Tweed welcomes new citizens and celebrates local heroes

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TWEED SPORTING icon and Paralympian Bill Chaffey has been named Tweed Citizen of the Year alongside a host of other Tweed heroes at the Tweed Shire Australia Day Awards at Twin Towns today.

The Australia Awards were presented today Thursday, January 26, in conjunction with the Citizenship Ceremony in which 50 people took the Oath of Affirmation to become Australian Citizens.

The awards were presented to crowd of about 250 at Twin Towns entertainment venues.

An acknowledgment of Country and address was carried out by Tweed Shire Council Mayor Katie Milne which was followed by addresses from Tweed Shire Australia Day Ambassador Iain Finlay, Federal Member for Richmond Justine Elliot and State Member for Tweed Geoff Provest.

The Tweed’s highest honour, Citizen of the Year, was awarded to Paralympic triathlete Bill Chaffey from Bilambil Heights.

In 2016, a decade on from an accident that left him an incomplete paraplegic, he had the honour of representing Australia at the Rio Paralympics where his did the Tweed proud, finishing in fourth place.

His wins include first place at the 2014 Oceania Paratriathlon Championships in a world best time of 58.22, and the 2014 ITU World Paratriathlon event in Elwood, Melbourne.

In March 2013, Chaffey set a new TRI-1 world best time for an Olympic distance triathlon, his time of 2:08:59 bettered the previous record by 5 minutes.

Mr Chaffey spoke about the injury that left him paralysed and acknowledged the people around him who supported him and his “incredible life in the Tweed”.

“I cannot speak more highly of this region and I feel honoured to live here and to receive this award,” he said.

Kingscliff Business Chamber President and Salt Surf Life Saving Club stalwart Mark Humphries, and long-serving Murwillumbah VIEW club president Shirley Kuhnell, shared the Volunteer of the Year honour.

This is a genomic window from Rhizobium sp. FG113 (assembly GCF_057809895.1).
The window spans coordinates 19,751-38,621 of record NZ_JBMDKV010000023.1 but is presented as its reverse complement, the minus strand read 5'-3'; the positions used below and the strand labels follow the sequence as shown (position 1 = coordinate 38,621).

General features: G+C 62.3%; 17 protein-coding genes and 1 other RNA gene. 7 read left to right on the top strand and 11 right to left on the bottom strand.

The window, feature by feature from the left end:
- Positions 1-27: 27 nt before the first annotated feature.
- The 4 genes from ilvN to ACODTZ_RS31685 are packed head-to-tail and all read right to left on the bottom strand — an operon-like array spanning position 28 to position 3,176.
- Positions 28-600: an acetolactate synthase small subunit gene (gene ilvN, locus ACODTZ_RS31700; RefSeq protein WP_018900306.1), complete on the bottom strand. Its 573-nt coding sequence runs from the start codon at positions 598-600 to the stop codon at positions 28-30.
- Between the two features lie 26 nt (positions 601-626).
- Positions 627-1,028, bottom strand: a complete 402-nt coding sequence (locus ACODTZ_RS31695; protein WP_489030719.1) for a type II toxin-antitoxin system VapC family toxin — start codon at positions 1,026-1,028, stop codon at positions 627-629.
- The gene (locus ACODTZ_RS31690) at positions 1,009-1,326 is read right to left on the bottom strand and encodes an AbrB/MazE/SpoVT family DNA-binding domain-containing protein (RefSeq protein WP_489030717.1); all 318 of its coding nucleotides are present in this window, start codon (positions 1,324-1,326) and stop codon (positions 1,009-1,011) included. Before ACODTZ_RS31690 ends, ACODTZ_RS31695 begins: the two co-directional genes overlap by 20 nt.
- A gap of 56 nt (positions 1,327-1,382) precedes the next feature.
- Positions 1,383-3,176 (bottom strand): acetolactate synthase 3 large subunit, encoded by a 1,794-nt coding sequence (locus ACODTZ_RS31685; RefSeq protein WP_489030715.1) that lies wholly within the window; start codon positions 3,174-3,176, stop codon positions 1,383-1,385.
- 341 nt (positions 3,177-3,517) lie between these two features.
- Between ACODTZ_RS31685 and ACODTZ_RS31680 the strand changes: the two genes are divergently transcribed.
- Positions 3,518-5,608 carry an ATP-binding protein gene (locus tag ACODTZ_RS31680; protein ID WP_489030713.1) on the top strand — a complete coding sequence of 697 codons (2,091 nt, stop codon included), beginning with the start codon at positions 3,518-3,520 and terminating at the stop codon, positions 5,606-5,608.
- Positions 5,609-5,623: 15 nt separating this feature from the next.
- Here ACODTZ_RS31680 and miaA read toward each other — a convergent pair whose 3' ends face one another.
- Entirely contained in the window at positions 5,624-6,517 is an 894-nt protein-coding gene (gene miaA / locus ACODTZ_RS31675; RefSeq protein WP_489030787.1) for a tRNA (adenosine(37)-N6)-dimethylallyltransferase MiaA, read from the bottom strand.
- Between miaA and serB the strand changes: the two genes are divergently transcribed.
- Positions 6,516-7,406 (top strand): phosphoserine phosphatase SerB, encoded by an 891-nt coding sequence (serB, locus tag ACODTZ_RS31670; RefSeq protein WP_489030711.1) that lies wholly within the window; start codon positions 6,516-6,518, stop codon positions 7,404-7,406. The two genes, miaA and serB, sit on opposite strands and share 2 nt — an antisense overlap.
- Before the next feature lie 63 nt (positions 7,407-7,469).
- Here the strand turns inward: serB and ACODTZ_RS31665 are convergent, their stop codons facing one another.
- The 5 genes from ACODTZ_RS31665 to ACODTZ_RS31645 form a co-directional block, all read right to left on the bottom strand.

Shirley Kuhnell and Mark Humphries

Kingscliff’s Paralympic swimmer Kate Wilson and Olympic swimmer Matt Abood were joint winners of the Sporting Achievement category.

Matt Abood and Kate Wilson

Twelve-year-old Lindisfarne Anglican School student Sam Smith was named Young Achiever in Community Service for his efforts in raising almost $8,000 for Tweed charity Kids In Need.

Sam Smith

The Tweed Shire’s Community Event of the Year award was shared between the Kingscliff Lions Club 2016 District convention, the Kids In Need Association Dragon Boat Day, and the Tumbulgum 150 year celebrations.

Winners of the Community Event of the Year award

The ‘Tweed Battle of the Bands’ was named winner of the Arts and Cultural Achievement award.

Battle of the Bands organisers

Mayor Milne said the awards honour some of the many selfless achievers in the community.

“Our award recipients demonstrate there is much to be proud of here in the Tweed,” she said.

“We are lucky to have these outstanding citizens in our Shire but I know there are many more quiet achievers out there giving their heart and soul to the community and environmental causes – you know who you are.

“On behalf of Council I would like to congratulate and thank every one of you for contributing so much to this Shire.

“There are 50 very excited people from 16 different countries who will become new Australian citizens today, I’m sure they will embraced by the community and be made to feel very welcome.

A total of 50 people from all corners of the globe took the Australia Oath to become Australian Citizens including nine from UK and six people from the USA as well as one from Trinidad and Tobago, a country in the Caribbean.

“I also acknowledge this can be a day of mixed emotions for the Aboriginal community and my Thoughts are with you.”

Mr Finlay gave a stirring speech around the meaning of Australia Day and he highlighted the need for Australians to hold on to a “fair go”.

“Australia Day is not a celebration for everyone,” he said.

“There’s a lot of people who were here a long time before. We must acknowledge the great hardships felt because of or presence here,” he said.

“And while we have come along way and the divisions between rich and poor  with widening.

“I would ask people to hold on to the theory of a fair go. It’s a cliche but a very powerful cliche. Australia Day can inspire our future.

“I believe Australia could benefit from project such as the Snowy Mountain Scheme. In which we can take on visionary projects that can carry us beyond, maybe I should say beyond 2000.”